While Jamaica continues to lead the rest of the world in energy diversification, Minister of Science, Energy and Technology Dr Andrew Wheatley says that his Government does not intend to become complacent but will intensify its efforts to reduce the cost of energy
“I think we have got accustomed to being the leaders, [however], we are not going to be satisfied with being leaders anymore, but to be trendsetters,” Wheatley said yesterday.
The energy minister was speaking at the groundbreaking ceremony for the 37MW solar power plant to be constructed at Paradise Park, Westmoreland, which is expected to be the largest solar-powered plant in the Caribbean and will offer the lowest cost renewable energy to the region at US8.53 cents per kilowatt.
“We are on the right trajectory to ensure that we not only supply poor people – residential customers, with lower-cost energy – but the productive sector as well,” Wheatley said.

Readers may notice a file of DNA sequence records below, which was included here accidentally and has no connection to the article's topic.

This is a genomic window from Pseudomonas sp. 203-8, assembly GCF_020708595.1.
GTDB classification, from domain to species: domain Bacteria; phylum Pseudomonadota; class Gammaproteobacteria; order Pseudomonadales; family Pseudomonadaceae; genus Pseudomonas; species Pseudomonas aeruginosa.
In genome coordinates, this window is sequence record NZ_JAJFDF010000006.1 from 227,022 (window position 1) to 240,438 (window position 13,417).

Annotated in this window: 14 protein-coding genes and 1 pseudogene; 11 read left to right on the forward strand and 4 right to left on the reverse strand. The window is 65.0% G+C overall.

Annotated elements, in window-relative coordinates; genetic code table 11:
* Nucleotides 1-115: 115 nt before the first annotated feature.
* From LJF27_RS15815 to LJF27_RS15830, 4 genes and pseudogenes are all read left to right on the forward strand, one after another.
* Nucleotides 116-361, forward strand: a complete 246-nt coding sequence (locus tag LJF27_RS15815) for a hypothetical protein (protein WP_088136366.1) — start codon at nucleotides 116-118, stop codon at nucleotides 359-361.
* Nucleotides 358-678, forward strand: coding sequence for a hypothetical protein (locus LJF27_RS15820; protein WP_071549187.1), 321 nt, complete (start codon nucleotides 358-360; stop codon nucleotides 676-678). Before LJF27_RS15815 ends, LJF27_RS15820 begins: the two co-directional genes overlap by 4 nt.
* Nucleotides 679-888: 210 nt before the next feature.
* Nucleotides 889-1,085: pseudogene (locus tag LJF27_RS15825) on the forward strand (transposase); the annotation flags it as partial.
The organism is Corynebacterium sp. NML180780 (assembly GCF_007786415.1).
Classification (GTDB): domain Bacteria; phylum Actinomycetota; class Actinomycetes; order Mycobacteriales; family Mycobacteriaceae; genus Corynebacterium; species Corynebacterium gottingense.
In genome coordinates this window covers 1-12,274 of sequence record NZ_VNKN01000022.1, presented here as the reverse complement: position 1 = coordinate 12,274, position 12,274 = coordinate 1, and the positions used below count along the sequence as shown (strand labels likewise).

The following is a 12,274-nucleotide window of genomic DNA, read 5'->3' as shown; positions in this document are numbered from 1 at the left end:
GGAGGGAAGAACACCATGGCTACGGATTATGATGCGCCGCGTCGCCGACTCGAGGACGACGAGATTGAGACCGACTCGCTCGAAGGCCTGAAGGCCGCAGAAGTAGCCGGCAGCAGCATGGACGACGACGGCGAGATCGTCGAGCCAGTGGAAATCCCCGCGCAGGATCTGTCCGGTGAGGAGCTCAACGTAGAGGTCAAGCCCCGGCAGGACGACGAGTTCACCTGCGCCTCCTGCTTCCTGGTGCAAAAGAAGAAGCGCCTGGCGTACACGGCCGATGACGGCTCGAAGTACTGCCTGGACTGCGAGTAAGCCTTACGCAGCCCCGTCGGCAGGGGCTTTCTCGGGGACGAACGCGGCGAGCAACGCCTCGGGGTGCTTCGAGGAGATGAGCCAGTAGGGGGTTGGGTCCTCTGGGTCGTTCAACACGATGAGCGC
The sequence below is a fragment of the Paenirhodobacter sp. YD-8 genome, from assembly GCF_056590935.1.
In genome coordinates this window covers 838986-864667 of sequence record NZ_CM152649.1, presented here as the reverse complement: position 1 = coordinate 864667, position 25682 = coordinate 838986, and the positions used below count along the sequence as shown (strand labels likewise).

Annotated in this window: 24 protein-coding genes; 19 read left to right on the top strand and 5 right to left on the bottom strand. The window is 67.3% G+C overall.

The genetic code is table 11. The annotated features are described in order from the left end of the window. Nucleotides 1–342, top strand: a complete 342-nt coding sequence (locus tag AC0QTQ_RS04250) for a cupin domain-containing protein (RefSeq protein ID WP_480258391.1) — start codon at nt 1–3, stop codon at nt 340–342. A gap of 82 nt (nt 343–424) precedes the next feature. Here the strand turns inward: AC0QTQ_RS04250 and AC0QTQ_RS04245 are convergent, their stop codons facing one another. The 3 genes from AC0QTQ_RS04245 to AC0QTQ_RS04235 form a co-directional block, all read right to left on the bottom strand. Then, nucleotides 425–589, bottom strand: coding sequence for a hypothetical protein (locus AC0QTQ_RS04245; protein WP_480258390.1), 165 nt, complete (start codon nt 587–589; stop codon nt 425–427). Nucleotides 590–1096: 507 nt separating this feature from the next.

“Jamaica is in a position that we can safely say that we are definitely reducing our carbon footprint. In fact, we need to be trading carbon credit,” the minister continued. “Affordable energy is what is going to fuel growth.”
The power plant is being built by a consortium, including French company Neoen, an independent producer of renewable energy; Rekamniar Frontier Ventures, an emerging market-energy developer founded by Jamaican Angella Rainford; and German-based company MPC Capital, an asset and investment-management company, and will cost approximately US$60 million (J$7.5 billion). It is set for completion by December 2018.
Following a request for proposal from the Office of Utilities Regulation (OUR), Rekamniar Frontier Ventures joined forces with French group Neoen in May 2016 to form the Eight Rivers Energy Company to mount a successful bid. Eight Rivers emerged as the preferred bid from 19 project proposals received by the OUR.
“As a Jamaican, this means so much to me,” said Rainford during her presentation. “I remember studying by candlelight because light would go off, but I am superproud of my country (for the progress in energy diversification).”
Approximately 200 persons will be employed during the construction phase, while there will be 30 full-time employees during the plant’s 20-year lifespan.
Credit: Mark Titus, The Gleaner